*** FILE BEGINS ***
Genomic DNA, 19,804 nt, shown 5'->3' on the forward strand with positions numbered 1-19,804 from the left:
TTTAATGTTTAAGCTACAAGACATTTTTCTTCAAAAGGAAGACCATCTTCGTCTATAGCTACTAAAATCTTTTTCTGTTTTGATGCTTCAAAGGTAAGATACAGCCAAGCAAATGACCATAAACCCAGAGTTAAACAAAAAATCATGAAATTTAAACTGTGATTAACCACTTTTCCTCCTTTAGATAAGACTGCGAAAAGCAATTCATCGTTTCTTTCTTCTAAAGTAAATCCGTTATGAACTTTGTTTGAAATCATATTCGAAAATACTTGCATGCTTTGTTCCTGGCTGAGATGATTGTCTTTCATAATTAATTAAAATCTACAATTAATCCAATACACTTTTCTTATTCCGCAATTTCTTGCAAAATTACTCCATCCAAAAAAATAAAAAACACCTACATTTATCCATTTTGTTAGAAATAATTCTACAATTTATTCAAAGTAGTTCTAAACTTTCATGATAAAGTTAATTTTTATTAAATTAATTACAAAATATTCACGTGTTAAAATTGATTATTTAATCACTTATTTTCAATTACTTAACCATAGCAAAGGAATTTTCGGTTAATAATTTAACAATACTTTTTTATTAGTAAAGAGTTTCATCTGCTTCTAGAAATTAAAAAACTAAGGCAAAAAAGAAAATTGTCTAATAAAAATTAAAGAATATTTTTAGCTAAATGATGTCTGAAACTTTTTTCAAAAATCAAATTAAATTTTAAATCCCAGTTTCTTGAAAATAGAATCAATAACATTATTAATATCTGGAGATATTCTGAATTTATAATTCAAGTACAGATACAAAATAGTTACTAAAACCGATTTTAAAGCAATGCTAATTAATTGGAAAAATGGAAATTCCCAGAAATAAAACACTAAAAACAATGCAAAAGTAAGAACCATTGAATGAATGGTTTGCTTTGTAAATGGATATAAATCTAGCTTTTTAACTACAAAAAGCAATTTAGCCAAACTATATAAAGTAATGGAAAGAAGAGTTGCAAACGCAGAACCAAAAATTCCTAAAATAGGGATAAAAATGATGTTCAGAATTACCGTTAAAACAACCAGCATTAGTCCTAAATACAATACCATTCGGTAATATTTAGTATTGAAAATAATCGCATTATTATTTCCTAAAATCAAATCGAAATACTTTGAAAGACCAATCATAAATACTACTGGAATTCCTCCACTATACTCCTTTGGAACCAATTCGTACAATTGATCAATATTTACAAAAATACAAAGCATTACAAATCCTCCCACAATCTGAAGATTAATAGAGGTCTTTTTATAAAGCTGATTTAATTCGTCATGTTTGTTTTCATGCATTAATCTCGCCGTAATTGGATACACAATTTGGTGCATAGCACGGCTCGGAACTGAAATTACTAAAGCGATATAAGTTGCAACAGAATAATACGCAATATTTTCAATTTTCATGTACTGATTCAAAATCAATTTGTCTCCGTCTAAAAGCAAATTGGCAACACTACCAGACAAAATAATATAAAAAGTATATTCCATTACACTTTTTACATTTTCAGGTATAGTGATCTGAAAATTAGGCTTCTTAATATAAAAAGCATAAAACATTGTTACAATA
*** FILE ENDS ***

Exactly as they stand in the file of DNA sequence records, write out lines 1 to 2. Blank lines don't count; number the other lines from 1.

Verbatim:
Genomic DNA, 19,804 nt, shown 5'->3' on the forward strand with positions numbered 1-19,804 from the left:
TTTAATGTTTAAGCTACAAGACATTTTTCTTCAAAAGGAAGACCATCTTCGTCTATAGCTACTAAAATCTTTTTCTGTTTTGATGCTTCAAAGGTAAGATACAGCCAAGCAAATGACCATAAACCCAGAGTTAAACAAAAAATCATGAAATTTAAACTGTGATTAACCACTTTTCCTCCTTTAGATAAGACTGCGAAAAGCAATTCATCGTTTCTTTCTTCTAAAGTAAATCCGTTATGAACTTTGTTTGAAATCATATTCGAAAATACTTGCATGCTTTGTTCCTGGCTGAGATGATTGTCTTTCATAATTAATTAAAATCTACAATTAATCCAATACACTTTTCTTATTCCGCAATTTCTTGCAAAATTACTCCATCCAAAAAAATAAAAAACACCTACATTTATCCATTTTGTTAGAAATAATTCTACAATTTATTCAAAGTAGTTCTAAACTTTCATGATAAAGTTAATTTTTATTAAATTAATTACAAAATATTCACGTGTTAAAATTGATTATTTAATCACTTATTTTCAATTACTTAACCATAGCAAAGGAATTTTCGGTTAATAATTTAACAATACTTTTTTATTAGTAAAGAGTTTCATCTGCTTCTAGAAATTAAAAAACTAAGGCAAAAAAGAAAATTGTCTAATAAAAATTAAAGAATATTTTTAGCTAAATGATGTCTGAAACTTTTTTCAAAAATCAAATTAAATTTTAAATCCCAGTTTCTTGAAAATAGAATCAATAACATTATTAATATCTGGAGATATTCTGAATTTATAATTCAAGTACAGATACAAAATAGTTACTAAAACCGATTTTAAAGCAATGCTAATTAATTGGAAAAATGGAAATTCCCAGAAATAAAACACTAAAAACAATGCAAAAGTAAGAACCATTGAATGAATGGTTTGCTTTGTAAATGGATATAAATCTAGCTTTTTAACTACAAAAAGCAATTTAGCCAAACTATATAAAGTAATGGAAAGAAGAGTTGCAAACGCAGAACCAAAAATTCCTAAAATAGGGATAAAAATGATGTTCAGAATTACCGTTAAAACAACCAGCATTAGTCCTAAATACAATACCATTCGGTAATATTTAGTATTGAAAATAATCGCATTATTATTTCCTAAAATCAAATCGAAATACTTTGAAAGACCAATCATAAATACTACTGGAATTCCTCCACTATACTCCTTTGGAACCAATTCGTACAATTGATCAATATTTACAAAAATACAAAGCATTACAAATCCTCCCACAATCTGAAGATTAATAGAGGTCTTTTTATAAAGCTGATTTAATTCGTCATGTTTGTTTTCATGCATTAATCTCGCCGTAATTGGATACACAATTTGGTGCATAGCACGGCTCGGAACTGAAATTACTAAAGCGATATAAGTTGCAACAGAATAATACGCAATATTTTCAATTTTCATGTACTGATTCAAAATCAATTTGTCTCCGTCTAAAAGCAAATTGGCAACACTACCAGACAAAATAATATAAAAAGTATATTCCATTACACTTTTTACATTTTCAGGTATAGTGATCTGAAAATTAGGCTTCTTAATATAAAAAGCATAAAACATTGTTACAATA